DevOps Troubleshooting: Linux Server Best Practices starts with a discussion of best practices in troubleshooting. This lays a good foundation for the rest of the book and should be read right away. If you don’t already know how to narrow down the location or source of a problem, how to communicate with others who may be affected or who can assist, or even where to start when a problem arises, the first chapter gives a solid plan to help you out. Most of the content of this chapter will seem obvious to people with experience, but they were not obvious to us when we started, and this information would have saved most of us a few headaches. Ideas like favoring quick, simple tests over slow and complex one, favoring past solutions that are known to work, and most importantly, understanding how the systems work before doing anything are vital. I like the advice about using the internet, but carefully, and resisting rebooting as a cure-all (because it doesn’t help you find the cause of the problem).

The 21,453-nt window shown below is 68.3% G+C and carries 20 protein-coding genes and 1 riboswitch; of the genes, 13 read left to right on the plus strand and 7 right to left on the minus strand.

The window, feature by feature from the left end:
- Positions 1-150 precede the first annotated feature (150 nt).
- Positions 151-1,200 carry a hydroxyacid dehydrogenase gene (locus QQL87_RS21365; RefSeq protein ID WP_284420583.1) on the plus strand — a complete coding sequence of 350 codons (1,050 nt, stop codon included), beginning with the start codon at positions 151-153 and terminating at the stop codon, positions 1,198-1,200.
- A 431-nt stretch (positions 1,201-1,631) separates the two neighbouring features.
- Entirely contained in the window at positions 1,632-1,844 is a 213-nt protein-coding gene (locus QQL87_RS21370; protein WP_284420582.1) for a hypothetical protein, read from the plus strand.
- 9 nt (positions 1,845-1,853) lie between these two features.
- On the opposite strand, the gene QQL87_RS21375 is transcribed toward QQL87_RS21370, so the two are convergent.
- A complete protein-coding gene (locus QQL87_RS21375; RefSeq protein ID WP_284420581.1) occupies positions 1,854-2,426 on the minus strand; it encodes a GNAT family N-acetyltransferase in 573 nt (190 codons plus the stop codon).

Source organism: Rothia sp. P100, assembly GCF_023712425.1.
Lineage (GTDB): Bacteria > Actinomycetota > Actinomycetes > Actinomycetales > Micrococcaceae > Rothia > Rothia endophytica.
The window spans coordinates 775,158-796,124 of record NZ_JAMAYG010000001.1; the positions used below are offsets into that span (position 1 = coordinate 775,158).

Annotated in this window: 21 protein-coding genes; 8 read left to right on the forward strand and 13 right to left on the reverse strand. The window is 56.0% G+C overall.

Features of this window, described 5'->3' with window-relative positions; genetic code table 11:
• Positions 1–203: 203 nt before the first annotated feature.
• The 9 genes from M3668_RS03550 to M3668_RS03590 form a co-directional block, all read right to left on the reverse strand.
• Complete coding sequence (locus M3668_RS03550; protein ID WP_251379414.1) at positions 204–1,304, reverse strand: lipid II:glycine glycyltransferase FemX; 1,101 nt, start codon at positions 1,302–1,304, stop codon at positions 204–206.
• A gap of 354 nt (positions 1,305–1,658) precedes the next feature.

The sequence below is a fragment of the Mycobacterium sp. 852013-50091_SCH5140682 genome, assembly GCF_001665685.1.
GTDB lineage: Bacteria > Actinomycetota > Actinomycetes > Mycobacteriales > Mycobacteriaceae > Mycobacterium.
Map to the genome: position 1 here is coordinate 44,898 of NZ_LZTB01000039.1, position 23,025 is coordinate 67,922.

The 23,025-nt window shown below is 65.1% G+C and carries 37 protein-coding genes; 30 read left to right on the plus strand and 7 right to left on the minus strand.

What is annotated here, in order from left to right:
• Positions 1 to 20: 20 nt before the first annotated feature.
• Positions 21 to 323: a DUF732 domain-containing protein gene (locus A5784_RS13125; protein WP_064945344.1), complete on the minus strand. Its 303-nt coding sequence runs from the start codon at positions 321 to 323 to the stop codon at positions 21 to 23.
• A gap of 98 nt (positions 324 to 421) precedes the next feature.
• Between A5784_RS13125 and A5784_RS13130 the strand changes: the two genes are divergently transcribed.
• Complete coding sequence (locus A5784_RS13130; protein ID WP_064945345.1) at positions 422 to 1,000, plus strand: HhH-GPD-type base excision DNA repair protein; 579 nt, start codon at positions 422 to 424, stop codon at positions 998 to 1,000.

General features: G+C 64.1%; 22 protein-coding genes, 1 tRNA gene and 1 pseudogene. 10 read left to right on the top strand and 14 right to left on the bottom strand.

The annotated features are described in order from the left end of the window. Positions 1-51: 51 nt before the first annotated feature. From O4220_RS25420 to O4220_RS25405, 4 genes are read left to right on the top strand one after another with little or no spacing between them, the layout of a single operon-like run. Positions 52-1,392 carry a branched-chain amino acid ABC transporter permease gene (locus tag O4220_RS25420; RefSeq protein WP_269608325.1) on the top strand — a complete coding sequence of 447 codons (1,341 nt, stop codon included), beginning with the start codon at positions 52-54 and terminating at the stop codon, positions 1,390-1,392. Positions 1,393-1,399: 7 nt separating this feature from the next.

The chapters that follow are each focused on a specific type of problem. They include discussions of tips, tricks, and tools for diagnosing, and fixing issues. There are chapters that cover server slowness due to CPU, RAM, and Disk I/O issues, boot problems, full or corrupt disk issues, network problems, DNS server issues, email problems, web server problems, and database problems. There is even a chapter on diagnosing common hardware problems.